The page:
FIG. 1 is a cross sectional view along the length of the heat pipe of the preferred embodiment of the invention.

FIG. 2 is a cross section view of the preferred embodiment of the invention, transverse to the axis of the heat pipe at section 2--2 of FIG. 1 in the evaporator region.

FIG. 3 is a cross section view of the preferred embodiment of the invention, transverse to the axis of the heat pipe at section 3--3 of FIG. 1 in a region other than the evaporator region.

FIG. 4 is a cross section view of an alternate embodiment for the evaporator region of the heat pipe.


The preferred embodiment of hybrid heat pipe 10 is shown in FIG. 1 in a cross section view with the plane of cross section passing through the axis of heat pipe 10. Heat pipe 10 is shown in FIG. 1 prior to bending to conform to its final shape in a field location.

Casing 12 of heat pipe 10 is constructed from a material sufficiently thin and ductile to permit later bending of heat pipe 10 at least once without rupture of casing 12. Wick sections 14 and 16 are each constructed of different materials to attain different characteristics.

As better shown in FIG. 2, a cross section of heat pipe 10 taken in plane 2--2 of FIG. 1, wick 14, located in the active evaporator region of heat pipe 10, is made from sintered powder material, formed in place in intimate contact with the inner surface of casing 12. This fine grained sintered wick provides the ability for heat pipe 10 to transfer heat at high power density in the critical evaporator region.

Located within sintered powder wick 14 are several arteries 22, 24 and 26. The arteries are covered by layer 15 of sintered powder wick 14. They may be molded into sintered wick 14 or inserted after molding of the wick. Arteries 22, 24 and 26 are themselves made from screen material and are constructed in a particular manner to enhance their flexibility.

This construction technique involves orienting all the wires of the screen, both the warp and woof of the material, at an angle to the axis of the cylinder into which the screen is formed. This can be accomplished in three ways. In one method the original wire cloth material is simply wrapped on a mandrel in a spiral form. For another method the wire cloth is wrapped in the more conventional form with one set of wires parallel to the mandrel axis and, after completion, the cylinder is twisted by holding one end and turning the other end. The third method involves cutting conventional screen cloth at an angle to form edges at angles to the wires and then wrapping the newly formed edges into a conventional cylinder.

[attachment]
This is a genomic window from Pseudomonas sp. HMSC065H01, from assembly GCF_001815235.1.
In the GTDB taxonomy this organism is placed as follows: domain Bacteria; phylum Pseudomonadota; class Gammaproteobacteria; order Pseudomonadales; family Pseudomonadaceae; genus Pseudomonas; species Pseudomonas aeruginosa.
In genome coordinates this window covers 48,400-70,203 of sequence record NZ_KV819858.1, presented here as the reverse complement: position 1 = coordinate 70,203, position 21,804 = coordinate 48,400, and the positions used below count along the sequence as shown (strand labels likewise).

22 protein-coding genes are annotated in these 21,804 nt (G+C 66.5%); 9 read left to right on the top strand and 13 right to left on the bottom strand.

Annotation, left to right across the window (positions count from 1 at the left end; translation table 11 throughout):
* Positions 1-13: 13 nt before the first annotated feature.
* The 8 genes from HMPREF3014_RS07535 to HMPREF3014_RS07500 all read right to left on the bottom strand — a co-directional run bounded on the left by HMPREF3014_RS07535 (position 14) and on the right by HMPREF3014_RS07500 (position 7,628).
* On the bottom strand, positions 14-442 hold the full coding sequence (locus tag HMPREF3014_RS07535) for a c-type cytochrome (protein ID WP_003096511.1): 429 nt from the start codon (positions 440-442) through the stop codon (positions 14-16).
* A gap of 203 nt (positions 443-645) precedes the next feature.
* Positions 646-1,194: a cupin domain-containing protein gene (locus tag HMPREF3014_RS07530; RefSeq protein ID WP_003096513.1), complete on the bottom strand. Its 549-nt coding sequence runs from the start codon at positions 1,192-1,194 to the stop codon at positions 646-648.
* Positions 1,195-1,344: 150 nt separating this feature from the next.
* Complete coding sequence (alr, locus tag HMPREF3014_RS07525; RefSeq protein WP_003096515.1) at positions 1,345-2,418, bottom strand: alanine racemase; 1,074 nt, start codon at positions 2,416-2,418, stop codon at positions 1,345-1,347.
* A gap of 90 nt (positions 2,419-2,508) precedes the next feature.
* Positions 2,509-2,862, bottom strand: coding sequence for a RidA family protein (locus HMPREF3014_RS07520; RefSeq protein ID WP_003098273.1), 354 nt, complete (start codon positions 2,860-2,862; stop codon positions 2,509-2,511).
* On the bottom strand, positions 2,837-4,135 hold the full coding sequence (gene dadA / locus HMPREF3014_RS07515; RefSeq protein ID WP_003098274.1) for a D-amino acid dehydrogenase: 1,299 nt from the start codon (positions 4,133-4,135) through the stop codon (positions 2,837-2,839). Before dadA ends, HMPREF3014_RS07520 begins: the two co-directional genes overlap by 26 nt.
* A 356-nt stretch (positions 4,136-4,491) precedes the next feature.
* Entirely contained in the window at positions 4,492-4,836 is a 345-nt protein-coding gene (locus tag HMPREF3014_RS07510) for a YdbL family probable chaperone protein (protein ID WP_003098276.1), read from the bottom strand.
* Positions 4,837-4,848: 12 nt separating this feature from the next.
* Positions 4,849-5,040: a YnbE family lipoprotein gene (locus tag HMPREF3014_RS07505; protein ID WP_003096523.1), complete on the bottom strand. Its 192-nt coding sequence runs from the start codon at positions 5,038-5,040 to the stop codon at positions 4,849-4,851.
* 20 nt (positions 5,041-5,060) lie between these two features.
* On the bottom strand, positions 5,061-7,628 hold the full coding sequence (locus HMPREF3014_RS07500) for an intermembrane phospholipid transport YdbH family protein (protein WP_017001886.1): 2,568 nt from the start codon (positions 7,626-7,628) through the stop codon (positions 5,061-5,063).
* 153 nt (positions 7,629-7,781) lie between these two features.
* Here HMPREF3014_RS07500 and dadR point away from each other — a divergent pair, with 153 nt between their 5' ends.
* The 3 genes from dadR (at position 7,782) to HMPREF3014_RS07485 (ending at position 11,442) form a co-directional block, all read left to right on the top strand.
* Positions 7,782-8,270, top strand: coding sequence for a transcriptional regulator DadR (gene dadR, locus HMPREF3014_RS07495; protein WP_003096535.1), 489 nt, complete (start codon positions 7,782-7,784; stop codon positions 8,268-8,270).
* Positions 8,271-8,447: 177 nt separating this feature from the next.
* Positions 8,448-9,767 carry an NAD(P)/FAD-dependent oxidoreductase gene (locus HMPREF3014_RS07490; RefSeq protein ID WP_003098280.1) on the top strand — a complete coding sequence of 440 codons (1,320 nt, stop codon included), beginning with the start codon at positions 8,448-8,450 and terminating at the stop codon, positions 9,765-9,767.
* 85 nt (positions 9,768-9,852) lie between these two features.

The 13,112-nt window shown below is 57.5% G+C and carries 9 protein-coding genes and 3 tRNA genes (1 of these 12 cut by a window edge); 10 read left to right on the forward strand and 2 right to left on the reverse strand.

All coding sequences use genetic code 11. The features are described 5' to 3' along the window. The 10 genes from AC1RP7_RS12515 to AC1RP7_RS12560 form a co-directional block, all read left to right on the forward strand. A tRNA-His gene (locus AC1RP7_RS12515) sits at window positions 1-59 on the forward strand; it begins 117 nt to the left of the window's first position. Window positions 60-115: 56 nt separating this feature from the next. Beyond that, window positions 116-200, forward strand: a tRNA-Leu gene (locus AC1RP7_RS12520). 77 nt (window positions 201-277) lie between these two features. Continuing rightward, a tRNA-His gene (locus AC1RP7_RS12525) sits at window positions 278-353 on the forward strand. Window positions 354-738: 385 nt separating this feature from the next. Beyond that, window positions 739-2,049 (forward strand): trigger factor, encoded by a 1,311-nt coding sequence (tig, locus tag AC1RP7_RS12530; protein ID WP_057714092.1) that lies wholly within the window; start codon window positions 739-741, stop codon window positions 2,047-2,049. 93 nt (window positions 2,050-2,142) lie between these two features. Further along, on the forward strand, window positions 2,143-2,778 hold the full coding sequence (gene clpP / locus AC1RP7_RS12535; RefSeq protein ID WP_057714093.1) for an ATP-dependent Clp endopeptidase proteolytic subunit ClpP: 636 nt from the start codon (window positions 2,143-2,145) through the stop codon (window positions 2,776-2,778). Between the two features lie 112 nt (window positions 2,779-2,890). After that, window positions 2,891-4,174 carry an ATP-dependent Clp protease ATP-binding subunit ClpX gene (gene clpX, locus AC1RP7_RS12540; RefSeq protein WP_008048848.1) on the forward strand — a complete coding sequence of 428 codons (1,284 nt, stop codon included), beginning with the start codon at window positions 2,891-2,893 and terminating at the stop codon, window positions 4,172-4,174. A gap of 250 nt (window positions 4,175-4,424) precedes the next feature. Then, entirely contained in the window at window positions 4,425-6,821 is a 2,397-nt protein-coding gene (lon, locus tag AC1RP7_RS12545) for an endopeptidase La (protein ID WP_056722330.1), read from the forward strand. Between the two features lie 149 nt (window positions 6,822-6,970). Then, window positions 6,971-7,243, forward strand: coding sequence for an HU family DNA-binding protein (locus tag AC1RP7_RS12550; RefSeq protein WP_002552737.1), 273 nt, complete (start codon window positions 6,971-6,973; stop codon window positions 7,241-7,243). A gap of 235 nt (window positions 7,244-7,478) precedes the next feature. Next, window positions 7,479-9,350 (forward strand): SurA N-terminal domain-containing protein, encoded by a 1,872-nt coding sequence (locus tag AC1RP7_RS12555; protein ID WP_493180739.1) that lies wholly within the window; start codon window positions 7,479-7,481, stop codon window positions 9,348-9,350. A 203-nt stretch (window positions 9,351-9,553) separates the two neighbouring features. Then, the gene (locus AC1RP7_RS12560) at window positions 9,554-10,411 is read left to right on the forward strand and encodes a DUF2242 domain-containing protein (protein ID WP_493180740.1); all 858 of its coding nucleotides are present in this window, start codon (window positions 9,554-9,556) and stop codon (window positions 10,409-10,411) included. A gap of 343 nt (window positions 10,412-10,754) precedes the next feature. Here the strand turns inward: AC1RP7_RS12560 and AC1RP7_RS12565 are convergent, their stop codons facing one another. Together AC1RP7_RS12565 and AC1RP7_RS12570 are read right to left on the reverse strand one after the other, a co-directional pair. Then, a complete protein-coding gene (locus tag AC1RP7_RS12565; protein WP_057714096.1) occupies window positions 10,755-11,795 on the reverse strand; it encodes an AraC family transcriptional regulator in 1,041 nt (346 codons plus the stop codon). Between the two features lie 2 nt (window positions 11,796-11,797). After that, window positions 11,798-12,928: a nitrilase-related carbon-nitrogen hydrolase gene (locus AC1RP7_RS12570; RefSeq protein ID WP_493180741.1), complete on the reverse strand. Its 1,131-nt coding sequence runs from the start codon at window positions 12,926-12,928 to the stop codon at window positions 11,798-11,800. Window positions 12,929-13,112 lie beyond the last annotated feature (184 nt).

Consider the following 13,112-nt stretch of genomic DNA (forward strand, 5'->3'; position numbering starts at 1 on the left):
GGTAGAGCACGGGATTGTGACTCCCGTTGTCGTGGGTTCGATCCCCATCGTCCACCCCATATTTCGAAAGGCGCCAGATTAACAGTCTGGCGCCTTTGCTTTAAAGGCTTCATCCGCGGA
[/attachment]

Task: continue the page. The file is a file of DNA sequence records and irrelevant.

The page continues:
These same techniques are used to construct screen wick 16 which is mounted through the non-evaporator regions of the heat pipe to yield a screen which will not be damaged by later bending.

As shown in FIG. 3 screen wick 16 is actually assembled from two independent screen cylinders 17 and 19, and for more satisfactory operation a third screen cylinder 28 can first be sintered to the inside surface of casing 12. Screen cylinders 17 and 19 are used to hold arteries 22, 24 and 26 in place during insertion into heat pipe casing 12, and the junction of arteries 22, 24 and 26 and of screens 17 and 19 with sintered wick 14 can be formed during the process of sintering wick 14 by molding the screen components into the sintered wick. Screens 19 and 17 need not be molded into sintered wick 14, however, as long as they abut at plane 30.

Screen 17 is conformed to arteries 22, 24 and 26 and to outerscreen 19 by inflating bladder 29 with fluid inside the casing and forcing screen 17 radially outward. Once formed bladder 29 is removed, and the screens and arteries are held in place during operation by the outward pressure of spring clips 32, 34, and 36 which contain holes 38 to permit transport of liquid and vapor through the clips. When evacuated and loaded with an appropriate heat transfer fluid, complete heat pipe 10 therefore results in a device with high power density capabilities, but, unlike pipes constructed with the entire wick of sintered material, it can be bent to conform with the apparatus to which it is attached without destroying the wick structure.

FIG. 4 shows an alternate embodiment for the evaporator region of the heat pipe axis. In this variation of construction, sintered wick 14 does not completely enclose arteries 22, 24 and 26, but is instead formed with indentations to aid in later location of the arteries. In such construction arteries 22, 24 and 26 are held in place by mechanical means such as, for instance, clips similar to clips 34 in FIG. 1.

It is to be understood that the form of this invention as shown is merely a preferred embodiment. Various changes may be made in the function and arrangement of parts; equivalent means may be substituted for those illustrated and described; and certain features may be used independently from others without departing from the spirit and scope of the invention as defined in the following claims.

For example, the hybrid wick structure could be constructed without arteries within it. Also, the heat pipe can be shaped prior to evacuation, filling with liquid and processing, rather than after completion of all processing, if such action is advantageous in the particular application.

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Referenced by
Citing PatentFiling datePublication dateApplicantTitle
US4815528 *Sep 25, 1987Mar 28, 1989Thermacore, Inc.Vapor resistant arteries
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CN100453956CNov 1, 2005Jan 21, 2009富准精密工业(深圳)有限公司;鸿准精密工业股份有限公司Sintering type heat pipe
U.S. Classification165/104.26, 165/46
International ClassificationF28D15/02
Cooperative ClassificationF28D15/0241
European ClassificationF28D15/02F
Legal Events
Nov 24, 1982ASAssignment
Effective date: 19821122
May 15, 1989FPAYFee payment
Year of fee payment: 4
Apr 9, 1993FPAYFee payment
Year of fee payment: 8
Jun 24, 1997FPAYFee payment
Year of fee payment: 12
Jul 17, 1997ASAssignment
Effective date: 19970709